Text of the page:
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When one thinks of Yellowstone Country, it is hard not to think immediately of the abundant wildlife—and wildness—it represents. No other place in North America has a greater diversity of large and small mammals than we do right here in Yellowstone Country. And while countless species contribute to the balance of the Yellowstone ecosystem, a few stand out as literal embodiments of the wildness and spirit of this region. We will mention these types below, but for a greater acquaintance with them, buy book reports in this way you will be able to obtain information both for general development and to find a basis for personal research.

For many, the grizzly bear serves as the most authentic representation of true wildness. Yellowstone Country is one of a few remaining places on the globe where the grizzly bear still roams in significant numbers. For those of us who cherish the opportunity to walk in grizzly country, it is the great bear’s mere presence, and what it symbolizes, that adds sustenance to our journey.

Since its successful reintroduction in 1995, Yellowstone Country has once again become home to the elusive gray wolf. There is now perhaps no better place in the world to observe wolves in the wild than Yellowstone National Park. As of 2008, there were approximately 350 wolves in Yellowstone Country. The return of the wolf has helped to bring a natural balance back to the region. It has been yet another opportunity for Yellowstone Country to lead the way in our understanding of how wild landscapes and working landscapes can coexist.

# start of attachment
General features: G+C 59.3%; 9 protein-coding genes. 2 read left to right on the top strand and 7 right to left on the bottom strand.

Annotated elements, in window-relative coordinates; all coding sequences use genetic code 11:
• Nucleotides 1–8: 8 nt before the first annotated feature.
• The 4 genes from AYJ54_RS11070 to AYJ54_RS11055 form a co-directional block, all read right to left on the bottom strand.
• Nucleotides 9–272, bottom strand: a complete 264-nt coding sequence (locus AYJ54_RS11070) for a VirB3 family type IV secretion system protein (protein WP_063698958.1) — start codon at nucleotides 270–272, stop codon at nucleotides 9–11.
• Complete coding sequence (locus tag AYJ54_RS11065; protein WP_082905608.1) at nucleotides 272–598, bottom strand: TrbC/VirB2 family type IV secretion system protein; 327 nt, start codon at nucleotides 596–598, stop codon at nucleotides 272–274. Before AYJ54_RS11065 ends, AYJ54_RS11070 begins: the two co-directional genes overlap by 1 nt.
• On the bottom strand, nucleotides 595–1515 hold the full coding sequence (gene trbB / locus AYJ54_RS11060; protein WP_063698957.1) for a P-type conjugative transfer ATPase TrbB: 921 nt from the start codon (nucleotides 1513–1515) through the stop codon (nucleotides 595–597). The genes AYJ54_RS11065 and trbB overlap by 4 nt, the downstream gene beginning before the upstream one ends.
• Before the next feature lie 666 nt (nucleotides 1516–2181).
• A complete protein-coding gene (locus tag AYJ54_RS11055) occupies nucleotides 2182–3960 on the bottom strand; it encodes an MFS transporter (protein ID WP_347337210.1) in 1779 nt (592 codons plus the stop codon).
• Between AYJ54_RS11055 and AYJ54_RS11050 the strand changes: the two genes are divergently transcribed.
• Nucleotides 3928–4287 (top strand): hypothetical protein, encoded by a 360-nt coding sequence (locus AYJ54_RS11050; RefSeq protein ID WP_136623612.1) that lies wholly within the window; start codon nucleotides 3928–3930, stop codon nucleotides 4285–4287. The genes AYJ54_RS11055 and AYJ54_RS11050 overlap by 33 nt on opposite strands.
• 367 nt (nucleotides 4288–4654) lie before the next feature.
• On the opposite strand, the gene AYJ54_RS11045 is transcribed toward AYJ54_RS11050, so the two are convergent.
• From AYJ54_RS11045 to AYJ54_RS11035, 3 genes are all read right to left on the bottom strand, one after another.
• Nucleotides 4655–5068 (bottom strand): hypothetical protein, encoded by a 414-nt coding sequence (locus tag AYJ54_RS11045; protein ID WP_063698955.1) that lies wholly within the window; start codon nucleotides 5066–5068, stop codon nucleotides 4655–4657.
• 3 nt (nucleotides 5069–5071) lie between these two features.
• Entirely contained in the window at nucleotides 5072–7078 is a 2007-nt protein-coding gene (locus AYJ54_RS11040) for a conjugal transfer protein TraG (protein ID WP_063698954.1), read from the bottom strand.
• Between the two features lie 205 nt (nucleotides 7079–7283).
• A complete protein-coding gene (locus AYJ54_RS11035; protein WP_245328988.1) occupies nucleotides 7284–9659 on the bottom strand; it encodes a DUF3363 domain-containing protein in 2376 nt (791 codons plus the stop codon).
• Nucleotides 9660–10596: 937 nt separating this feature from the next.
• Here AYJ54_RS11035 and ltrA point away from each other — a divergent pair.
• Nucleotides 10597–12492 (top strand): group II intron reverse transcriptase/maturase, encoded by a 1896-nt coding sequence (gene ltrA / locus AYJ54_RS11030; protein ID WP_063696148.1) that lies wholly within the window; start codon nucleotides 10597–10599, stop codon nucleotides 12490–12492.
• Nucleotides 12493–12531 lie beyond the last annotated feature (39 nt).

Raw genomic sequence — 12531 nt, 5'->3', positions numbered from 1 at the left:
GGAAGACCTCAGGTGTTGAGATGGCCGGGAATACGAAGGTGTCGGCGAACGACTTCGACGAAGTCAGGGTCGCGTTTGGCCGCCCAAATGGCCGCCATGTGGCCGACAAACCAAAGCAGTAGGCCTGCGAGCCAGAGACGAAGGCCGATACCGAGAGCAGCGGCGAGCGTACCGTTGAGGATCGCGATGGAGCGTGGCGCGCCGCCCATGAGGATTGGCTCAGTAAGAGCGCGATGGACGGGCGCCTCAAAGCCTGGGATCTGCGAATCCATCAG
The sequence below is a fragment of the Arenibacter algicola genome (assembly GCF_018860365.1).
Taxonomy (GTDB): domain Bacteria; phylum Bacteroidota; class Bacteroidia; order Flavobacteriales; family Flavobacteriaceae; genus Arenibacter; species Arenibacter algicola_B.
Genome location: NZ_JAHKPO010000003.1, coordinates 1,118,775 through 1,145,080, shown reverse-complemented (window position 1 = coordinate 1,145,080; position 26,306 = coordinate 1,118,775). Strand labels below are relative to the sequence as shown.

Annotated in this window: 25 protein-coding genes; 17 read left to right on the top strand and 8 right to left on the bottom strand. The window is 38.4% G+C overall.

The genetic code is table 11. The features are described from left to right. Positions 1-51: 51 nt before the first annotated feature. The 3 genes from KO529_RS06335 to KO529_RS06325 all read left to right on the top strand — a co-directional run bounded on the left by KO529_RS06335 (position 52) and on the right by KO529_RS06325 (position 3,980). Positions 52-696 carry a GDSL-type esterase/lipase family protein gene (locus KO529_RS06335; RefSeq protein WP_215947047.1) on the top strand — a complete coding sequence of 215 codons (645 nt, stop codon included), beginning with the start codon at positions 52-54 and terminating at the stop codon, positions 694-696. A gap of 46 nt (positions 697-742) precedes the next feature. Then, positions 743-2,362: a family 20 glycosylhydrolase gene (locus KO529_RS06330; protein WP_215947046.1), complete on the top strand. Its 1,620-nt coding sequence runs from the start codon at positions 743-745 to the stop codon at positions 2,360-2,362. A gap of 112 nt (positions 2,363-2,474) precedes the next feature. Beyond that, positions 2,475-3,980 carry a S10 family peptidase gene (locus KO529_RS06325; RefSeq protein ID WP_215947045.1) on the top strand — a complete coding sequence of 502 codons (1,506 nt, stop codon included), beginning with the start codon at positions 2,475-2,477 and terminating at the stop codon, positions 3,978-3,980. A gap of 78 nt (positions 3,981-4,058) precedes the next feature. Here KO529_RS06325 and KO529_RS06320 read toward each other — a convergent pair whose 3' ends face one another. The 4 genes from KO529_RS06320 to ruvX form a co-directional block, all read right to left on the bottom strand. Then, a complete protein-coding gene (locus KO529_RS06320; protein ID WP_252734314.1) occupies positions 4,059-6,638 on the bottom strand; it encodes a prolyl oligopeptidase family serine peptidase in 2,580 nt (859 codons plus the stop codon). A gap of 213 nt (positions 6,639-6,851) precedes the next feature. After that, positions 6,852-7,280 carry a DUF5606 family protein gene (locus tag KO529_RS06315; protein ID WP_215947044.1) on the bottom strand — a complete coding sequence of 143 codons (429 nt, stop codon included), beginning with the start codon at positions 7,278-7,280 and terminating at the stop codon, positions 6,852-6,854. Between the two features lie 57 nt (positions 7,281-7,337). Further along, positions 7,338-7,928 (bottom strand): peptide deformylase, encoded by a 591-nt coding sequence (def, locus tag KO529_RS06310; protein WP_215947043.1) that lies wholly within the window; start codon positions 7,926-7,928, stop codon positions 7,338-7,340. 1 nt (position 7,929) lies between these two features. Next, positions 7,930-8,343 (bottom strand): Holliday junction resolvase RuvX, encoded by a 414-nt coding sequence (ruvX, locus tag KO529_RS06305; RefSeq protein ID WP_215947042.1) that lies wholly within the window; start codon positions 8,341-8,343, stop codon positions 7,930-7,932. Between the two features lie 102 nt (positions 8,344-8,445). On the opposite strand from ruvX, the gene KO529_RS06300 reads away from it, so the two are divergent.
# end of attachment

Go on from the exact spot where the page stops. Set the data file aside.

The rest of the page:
Though their natural instincts to migrate are often curtailed by political issues, Yellowstone Country also represents one of the last places in the world where residents and visitors alike can observe perhaps the greatest symbol of the West—bison in the wild. Descended from the 23 wild bison discovered inside the park after surviving the slaughter of over 30 million during western expansion in the 1800s, Yellowstone’s bison are a unique, national treasure.

Yellowstone Country is also home to the largest concentration of elk in North America. Each fall, hunters and wildlife watchers from all over the world travel to Yellowstone to experience our legendary annual elk rut.

Yellowstone Country remains one of the few places on earth where the process of migration can still be observed. Each spring, summer, and fall in and around YNP, mammals, birds, fish, insects and amphibians follow their innate desire to move. The pronghorn migration in Yellowstone Country represents one of the last long-distance migrations in North America, one that dates back 5,800 years.

Over 320 bird species have been documented in Yellowstone National Park alone, making Yellowstone Country a haven for resident and migratory birds alike.

Finally, Yellowstone Country’s pristine rivers serve as home to some of the most abundant trout populations in the lower 48 states.

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